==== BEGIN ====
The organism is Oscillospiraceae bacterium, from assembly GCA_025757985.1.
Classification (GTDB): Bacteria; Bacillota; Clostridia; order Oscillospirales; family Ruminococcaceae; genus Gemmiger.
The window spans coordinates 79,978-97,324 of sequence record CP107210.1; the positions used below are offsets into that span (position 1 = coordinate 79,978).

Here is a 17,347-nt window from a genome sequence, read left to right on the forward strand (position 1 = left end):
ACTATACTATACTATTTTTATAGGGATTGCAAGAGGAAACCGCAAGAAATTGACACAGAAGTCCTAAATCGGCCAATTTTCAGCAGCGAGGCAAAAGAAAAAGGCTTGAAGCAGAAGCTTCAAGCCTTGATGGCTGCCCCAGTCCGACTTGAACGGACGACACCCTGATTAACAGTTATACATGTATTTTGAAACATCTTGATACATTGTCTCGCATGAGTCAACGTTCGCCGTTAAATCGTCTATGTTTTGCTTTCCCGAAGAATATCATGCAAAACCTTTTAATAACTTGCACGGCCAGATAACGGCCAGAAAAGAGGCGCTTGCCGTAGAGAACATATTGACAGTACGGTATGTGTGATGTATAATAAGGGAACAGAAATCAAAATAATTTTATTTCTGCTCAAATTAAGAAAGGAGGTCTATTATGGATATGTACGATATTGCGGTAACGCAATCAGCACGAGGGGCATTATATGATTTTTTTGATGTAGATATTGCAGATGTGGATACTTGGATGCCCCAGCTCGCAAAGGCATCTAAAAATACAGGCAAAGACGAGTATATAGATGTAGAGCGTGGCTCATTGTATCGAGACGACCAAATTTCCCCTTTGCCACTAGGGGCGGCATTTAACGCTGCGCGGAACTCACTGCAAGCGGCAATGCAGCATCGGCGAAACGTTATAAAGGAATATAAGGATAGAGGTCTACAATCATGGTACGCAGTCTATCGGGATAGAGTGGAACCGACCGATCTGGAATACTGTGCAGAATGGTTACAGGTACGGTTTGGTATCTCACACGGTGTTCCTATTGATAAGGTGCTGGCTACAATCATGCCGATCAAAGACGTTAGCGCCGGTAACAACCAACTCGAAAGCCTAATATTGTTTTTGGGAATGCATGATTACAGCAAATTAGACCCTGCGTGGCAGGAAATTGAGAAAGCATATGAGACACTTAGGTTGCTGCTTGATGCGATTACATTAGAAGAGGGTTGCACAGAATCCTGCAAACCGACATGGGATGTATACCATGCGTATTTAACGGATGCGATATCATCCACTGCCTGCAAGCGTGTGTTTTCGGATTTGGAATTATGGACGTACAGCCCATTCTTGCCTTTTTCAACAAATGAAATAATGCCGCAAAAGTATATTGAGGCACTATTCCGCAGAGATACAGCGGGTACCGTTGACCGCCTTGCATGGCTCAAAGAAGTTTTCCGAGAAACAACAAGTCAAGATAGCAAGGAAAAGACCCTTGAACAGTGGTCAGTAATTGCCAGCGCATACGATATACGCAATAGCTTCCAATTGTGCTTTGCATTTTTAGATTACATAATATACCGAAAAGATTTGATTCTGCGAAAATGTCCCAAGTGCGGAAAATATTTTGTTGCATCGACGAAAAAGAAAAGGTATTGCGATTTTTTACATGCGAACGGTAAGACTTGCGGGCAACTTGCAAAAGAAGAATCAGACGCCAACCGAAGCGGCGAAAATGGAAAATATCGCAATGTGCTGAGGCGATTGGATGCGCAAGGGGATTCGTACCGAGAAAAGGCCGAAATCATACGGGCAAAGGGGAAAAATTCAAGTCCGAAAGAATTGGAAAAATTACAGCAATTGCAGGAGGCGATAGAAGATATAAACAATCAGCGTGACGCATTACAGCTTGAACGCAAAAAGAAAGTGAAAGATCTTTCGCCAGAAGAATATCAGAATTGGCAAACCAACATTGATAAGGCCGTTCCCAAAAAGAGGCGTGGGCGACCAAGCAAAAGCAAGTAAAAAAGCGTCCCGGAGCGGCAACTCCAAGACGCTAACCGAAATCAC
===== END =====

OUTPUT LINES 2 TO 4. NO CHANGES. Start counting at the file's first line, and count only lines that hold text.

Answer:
Classification (GTDB): Bacteria; Bacillota; Clostridia; order Oscillospirales; family Ruminococcaceae; genus Gemmiger.
The window spans coordinates 79,978-97,324 of sequence record CP107210.1; the positions used below are offsets into that span (position 1 = coordinate 79,978).

Here is a 17,347-nt window from a genome sequence, read left to right on the forward strand (position 1 = left end):